Looking Good November 20

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Autumn progresses, as more and more plants in the garden go dormant. Walking around the garden, I search for those that are unwilling to pack it in for the year and are still strutting their stuff.

We received some much needed rain and everything looks so much more chipper after it has had a drink. Above is seventh-son tree (Heptacodium miconioides) with its parallel-veined leaves, vivid green edged in purple. IMG_9173Right, the gray-green culinary sage (Salvia officinalis) looks silvery, adorned with droplets of water.

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Left, the fothergilla (F. gardenii) has dropped all its leaves except for these last hangers-on. It is a great native plant with brilliant orange and golden fall foliage. In spring, it has bottlebrush flowers that are coveted by pollinators.

IMG_9123At right, the forsythia (F. intermedia) at the edge of the lawn turned a brilliant yellow and from afar, it looked like it was having a second bloom. I had to go over and check, as some gardeners have reported seeing out of season blossoms, plants confused by the cold-then-warm weather we’ve had, but these were just leaves.

A few plants are still blooming despite many nights that have been in the mid-20sF (-4C). IMG_9180Deadnettle (Lamium maculatum) has sent up pink- and purple-lipped blooms continuously all summer and fall. With its handsome white-striped triangular foliage, its a regular trouper.

IMG_9177The yellow primrose (Primula vulgaris) has been blooming since September and I noticed the purple one has buds on it as well.

Below, I was delighted to see buds on the hellebores (Helleborus niger). This is the first year I’ve grown them and am pleased to see them coming into bloom.

IMG_9176IMG_9182To the right, the winterberry (Ilex verticillata) is looking fine against the backdrop of white pine and paper birch. I planted the birch and winterberry together here for that ‘Christmas card’ effect. Last year, cedar waxwings ate all the berries well before Christmas, so it was short-lived decor. Bluebirds and robins also favor the fruit, so they seldom last into January. I don’t begrudge them, matter of fact, I encourage them to visit by planting more.

Many thanks to Gillian at Country Garden UK for hosting the weekly meme Looking Good Friday (link for guidelines). We showcase highlights in our gardens each week and link back to her site. Pop on over to see what’s special in other gardener’s plots around the globe. Feel free to join us with what is ‘looking good’ in your garden!

About Eliza Waters

Gardener, writer, photographer, naturalist
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45 Responses to Looking Good November 20

  1. Beautiful plants :-). I wonder who will eat your winterberries this year? Do Hellebores usually bloom in November? I remember seeing them in January in Vancouver and for a few months after that.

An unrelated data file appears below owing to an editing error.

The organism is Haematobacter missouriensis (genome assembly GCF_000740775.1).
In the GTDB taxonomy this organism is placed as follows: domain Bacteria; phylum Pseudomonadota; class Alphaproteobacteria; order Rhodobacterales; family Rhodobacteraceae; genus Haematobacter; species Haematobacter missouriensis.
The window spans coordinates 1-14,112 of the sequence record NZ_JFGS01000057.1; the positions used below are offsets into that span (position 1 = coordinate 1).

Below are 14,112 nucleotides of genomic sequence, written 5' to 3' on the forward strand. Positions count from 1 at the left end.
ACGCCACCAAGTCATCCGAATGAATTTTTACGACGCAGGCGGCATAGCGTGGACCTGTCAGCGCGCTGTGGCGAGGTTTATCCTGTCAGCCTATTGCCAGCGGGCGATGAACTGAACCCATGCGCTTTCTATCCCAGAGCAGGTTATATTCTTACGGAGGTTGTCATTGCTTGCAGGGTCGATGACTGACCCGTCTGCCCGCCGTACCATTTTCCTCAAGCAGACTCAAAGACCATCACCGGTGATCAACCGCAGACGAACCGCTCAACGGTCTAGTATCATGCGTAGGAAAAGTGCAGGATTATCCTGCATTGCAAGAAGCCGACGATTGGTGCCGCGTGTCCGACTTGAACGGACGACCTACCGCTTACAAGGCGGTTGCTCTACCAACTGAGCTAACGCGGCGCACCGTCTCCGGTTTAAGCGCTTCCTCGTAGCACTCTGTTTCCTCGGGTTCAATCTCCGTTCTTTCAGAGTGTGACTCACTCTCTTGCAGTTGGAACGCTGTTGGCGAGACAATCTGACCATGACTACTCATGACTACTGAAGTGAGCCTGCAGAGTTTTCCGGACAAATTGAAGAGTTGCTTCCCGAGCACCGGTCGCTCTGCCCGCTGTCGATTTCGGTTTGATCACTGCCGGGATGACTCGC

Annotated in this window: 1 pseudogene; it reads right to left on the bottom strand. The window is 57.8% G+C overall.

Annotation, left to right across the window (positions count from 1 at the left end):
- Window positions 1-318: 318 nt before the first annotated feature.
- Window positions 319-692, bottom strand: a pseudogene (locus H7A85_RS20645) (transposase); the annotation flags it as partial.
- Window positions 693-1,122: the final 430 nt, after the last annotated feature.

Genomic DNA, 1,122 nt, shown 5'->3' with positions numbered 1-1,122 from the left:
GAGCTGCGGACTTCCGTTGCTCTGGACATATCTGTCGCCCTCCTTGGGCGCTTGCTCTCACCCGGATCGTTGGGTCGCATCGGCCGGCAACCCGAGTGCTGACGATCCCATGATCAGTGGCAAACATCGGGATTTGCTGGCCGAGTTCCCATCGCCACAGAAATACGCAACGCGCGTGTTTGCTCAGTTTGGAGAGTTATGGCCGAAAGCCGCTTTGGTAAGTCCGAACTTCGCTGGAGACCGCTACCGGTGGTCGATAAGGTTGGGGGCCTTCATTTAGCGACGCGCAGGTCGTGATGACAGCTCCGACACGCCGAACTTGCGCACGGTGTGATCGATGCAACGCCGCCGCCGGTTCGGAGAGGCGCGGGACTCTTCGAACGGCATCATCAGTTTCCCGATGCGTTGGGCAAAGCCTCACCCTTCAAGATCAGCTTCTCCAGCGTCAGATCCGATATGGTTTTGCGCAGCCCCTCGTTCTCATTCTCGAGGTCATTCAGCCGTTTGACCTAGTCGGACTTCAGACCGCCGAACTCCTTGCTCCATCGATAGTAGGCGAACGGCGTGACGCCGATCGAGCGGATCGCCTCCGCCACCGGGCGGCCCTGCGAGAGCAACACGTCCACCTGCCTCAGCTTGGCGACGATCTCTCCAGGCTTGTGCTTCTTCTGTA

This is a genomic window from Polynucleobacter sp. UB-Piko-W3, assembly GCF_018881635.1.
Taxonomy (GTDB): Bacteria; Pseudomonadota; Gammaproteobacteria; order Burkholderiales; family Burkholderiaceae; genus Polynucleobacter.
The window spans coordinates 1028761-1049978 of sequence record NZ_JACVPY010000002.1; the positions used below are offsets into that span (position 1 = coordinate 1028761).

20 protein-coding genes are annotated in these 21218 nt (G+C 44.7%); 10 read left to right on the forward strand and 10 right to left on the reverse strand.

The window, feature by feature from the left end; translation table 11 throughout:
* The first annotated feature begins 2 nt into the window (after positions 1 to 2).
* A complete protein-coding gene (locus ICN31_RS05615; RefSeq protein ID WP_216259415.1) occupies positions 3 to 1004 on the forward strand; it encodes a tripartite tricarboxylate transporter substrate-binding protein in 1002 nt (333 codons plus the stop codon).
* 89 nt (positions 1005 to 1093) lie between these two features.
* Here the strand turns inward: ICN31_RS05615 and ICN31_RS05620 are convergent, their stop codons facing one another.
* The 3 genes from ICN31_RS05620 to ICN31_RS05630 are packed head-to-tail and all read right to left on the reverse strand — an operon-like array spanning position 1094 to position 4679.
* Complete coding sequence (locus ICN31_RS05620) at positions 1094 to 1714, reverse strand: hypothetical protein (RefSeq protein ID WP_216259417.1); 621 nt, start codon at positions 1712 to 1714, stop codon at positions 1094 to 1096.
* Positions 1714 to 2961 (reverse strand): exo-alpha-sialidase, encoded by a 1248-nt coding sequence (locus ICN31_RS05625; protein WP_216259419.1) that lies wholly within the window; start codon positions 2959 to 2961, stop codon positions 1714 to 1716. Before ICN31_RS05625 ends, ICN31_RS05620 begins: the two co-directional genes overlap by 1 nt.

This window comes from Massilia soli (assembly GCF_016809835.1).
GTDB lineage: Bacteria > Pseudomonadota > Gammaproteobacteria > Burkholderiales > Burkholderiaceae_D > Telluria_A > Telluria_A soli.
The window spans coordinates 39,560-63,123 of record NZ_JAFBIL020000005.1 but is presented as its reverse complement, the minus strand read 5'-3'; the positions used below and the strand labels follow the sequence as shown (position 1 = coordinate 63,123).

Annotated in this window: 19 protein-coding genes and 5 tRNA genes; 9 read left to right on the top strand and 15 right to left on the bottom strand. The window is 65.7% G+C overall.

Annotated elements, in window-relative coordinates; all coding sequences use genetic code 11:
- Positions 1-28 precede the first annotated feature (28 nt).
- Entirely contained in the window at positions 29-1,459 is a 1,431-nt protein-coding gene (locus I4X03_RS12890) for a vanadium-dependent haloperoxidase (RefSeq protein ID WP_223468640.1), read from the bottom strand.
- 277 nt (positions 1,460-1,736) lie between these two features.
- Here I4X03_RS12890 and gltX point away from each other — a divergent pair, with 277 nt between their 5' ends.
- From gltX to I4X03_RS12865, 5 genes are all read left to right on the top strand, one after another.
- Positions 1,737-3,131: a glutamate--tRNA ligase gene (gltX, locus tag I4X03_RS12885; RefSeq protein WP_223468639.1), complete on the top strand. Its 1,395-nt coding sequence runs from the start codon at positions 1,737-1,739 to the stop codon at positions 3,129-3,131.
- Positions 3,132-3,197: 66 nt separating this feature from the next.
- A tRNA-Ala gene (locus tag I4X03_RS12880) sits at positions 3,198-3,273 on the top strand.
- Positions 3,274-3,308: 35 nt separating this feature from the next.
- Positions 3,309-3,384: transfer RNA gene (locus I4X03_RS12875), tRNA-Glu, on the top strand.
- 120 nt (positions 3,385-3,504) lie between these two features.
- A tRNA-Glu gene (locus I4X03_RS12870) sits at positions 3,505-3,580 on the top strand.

• Eliza Waters says:

      Thank you, Myriam. I saw a cedar waxwing this morning, so they may well eat all the berries by the end of the week.
      As this is my first year growing hellebores, I expect they will bloom in the next few weeks, unless we get freezing weather and snow (who knows what nature will bring?) to shut them down until spring. I always thought they bloomed when the snow melted in March. We’ll see!

  2. Pauline says:

    You have so much that is looking good in your garden. Really love your holly with all its red berries, such a feast for your birds.

  3. Murtagh's Meadow says:

    Love the rain specked leaves:)

  4. Cathy says:

    Your winterberry and birch really do make a pretty picture. It seems the hellebores and primulas want to get a headstart, and they do look very healthy!

    • Eliza Waters says:

      Thank you, Cathy. This morning I saw a cedar waxwing in the vicinity of the winterberry. If he tells his friends, the berries will be gone by the end of the week. Glad I got a photo yesterday!

  5. Gillian says:

    Your garden is looking fresh after the rain Eliza. Thanks for sharing your photos of some very interesting plants. I have never seen Heptacodium before or any leaves with veins like that. Quite fascinating. I have just been taking some photos (indoors today) of Helleborus niger. Mine are flowering because they have been forced in the greenhouse – there is just one flower bud so far on all the plants I left in the ground.

    • Eliza Waters says:

      Thanks, Gillian. Looking forward to seeing your photos. As this is my first year with the hellebores, I’m not sure what to expect. Will they bloom for Christmas, or just go dormant until spring? We’ll see!

  6. So beautiful, how there is lasting color. They are all thinking, Ooooh, here comes Eliza! Perk up!